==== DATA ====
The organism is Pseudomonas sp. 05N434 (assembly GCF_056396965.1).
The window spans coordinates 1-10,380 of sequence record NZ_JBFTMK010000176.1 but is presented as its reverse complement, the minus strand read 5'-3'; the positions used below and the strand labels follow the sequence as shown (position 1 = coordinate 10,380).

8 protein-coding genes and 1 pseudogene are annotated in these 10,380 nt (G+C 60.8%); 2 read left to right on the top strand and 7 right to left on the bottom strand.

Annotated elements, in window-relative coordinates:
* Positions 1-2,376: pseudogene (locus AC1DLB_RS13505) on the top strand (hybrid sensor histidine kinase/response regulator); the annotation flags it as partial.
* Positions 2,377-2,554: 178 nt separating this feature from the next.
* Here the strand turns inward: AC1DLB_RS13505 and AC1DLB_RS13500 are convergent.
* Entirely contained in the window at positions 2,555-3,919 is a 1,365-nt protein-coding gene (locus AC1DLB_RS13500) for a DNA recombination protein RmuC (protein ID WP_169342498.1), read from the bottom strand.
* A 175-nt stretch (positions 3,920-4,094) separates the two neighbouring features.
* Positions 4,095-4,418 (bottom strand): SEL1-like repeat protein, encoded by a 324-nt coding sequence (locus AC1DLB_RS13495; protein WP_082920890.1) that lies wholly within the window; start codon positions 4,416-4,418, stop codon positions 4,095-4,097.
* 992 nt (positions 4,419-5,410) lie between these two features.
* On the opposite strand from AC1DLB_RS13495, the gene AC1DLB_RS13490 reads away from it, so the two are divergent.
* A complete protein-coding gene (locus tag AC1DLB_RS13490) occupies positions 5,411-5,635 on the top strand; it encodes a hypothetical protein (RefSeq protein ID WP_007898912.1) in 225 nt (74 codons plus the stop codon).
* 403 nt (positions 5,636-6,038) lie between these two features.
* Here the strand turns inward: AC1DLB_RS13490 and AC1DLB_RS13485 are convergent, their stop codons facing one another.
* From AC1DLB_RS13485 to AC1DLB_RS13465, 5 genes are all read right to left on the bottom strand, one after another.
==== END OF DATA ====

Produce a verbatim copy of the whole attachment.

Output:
The organism is Pseudomonas sp. 05N434 (assembly GCF_056396965.1).
The window spans coordinates 1-10,380 of sequence record NZ_JBFTMK010000176.1 but is presented as its reverse complement, the minus strand read 5'-3'; the positions used below and the strand labels follow the sequence as shown (position 1 = coordinate 10,380).

8 protein-coding genes and 1 pseudogene are annotated in these 10,380 nt (G+C 60.8%); 2 read left to right on the top strand and 7 right to left on the bottom strand.

Annotated elements, in window-relative coordinates:
* Positions 1-2,376: pseudogene (locus AC1DLB_RS13505) on the top strand (hybrid sensor histidine kinase/response regulator); the annotation flags it as partial.
* Positions 2,377-2,554: 178 nt separating this feature from the next.
* Here the strand turns inward: AC1DLB_RS13505 and AC1DLB_RS13500 are convergent.
* Entirely contained in the window at positions 2,555-3,919 is a 1,365-nt protein-coding gene (locus AC1DLB_RS13500) for a DNA recombination protein RmuC (protein ID WP_169342498.1), read from the bottom strand.
* A 175-nt stretch (positions 3,920-4,094) separates the two neighbouring features.
* Positions 4,095-4,418 (bottom strand): SEL1-like repeat protein, encoded by a 324-nt coding sequence (locus AC1DLB_RS13495; protein WP_082920890.1) that lies wholly within the window; start codon positions 4,416-4,418, stop codon positions 4,095-4,097.
* 992 nt (positions 4,419-5,410) lie between these two features.
* On the opposite strand from AC1DLB_RS13495, the gene AC1DLB_RS13490 reads away from it, so the two are divergent.
* A complete protein-coding gene (locus tag AC1DLB_RS13490) occupies positions 5,411-5,635 on the top strand; it encodes a hypothetical protein (RefSeq protein ID WP_007898912.1) in 225 nt (74 codons plus the stop codon).
* 403 nt (positions 5,636-6,038) lie between these two features.
* Here the strand turns inward: AC1DLB_RS13490 and AC1DLB_RS13485 are convergent, their stop codons facing one another.
* From AC1DLB_RS13485 to AC1DLB_RS13465, 5 genes are all read right to left on the bottom strand, one after another.